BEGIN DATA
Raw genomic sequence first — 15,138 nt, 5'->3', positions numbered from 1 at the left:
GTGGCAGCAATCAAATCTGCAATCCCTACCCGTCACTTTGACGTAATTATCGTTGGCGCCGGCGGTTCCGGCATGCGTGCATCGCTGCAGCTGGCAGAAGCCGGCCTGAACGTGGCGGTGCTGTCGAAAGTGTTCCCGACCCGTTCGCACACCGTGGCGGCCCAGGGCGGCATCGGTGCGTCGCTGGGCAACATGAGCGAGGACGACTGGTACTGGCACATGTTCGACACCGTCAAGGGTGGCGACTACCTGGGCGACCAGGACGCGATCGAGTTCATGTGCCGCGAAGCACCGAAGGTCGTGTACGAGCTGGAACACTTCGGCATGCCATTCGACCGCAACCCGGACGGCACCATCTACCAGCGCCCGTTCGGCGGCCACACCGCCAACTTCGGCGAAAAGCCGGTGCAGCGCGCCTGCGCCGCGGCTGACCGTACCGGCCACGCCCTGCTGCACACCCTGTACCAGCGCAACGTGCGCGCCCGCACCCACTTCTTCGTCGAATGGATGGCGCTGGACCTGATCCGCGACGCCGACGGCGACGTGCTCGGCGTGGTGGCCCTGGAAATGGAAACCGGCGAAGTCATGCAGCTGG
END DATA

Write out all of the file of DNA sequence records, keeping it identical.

Raw genomic sequence first — 15,138 nt, 5'->3', positions numbered from 1 at the left:
GTGGCAGCAATCAAATCTGCAATCCCTACCCGTCACTTTGACGTAATTATCGTTGGCGCCGGCGGTTCCGGCATGCGTGCATCGCTGCAGCTGGCAGAAGCCGGCCTGAACGTGGCGGTGCTGTCGAAAGTGTTCCCGACCCGTTCGCACACCGTGGCGGCCCAGGGCGGCATCGGTGCGTCGCTGGGCAACATGAGCGAGGACGACTGGTACTGGCACATGTTCGACACCGTCAAGGGTGGCGACTACCTGGGCGACCAGGACGCGATCGAGTTCATGTGCCGCGAAGCACCGAAGGTCGTGTACGAGCTGGAACACTTCGGCATGCCATTCGACCGCAACCCGGACGGCACCATCTACCAGCGCCCGTTCGGCGGCCACACCGCCAACTTCGGCGAAAAGCCGGTGCAGCGCGCCTGCGCCGCGGCTGACCGTACCGGCCACGCCCTGCTGCACACCCTGTACCAGCGCAACGTGCGCGCCCGCACCCACTTCTTCGTCGAATGGATGGCGCTGGACCTGATCCGCGACGCCGACGGCGACGTGCTCGGCGTGGTGGCCCTGGAAATGGAAACCGGCGAAGTCATGCAGCTGG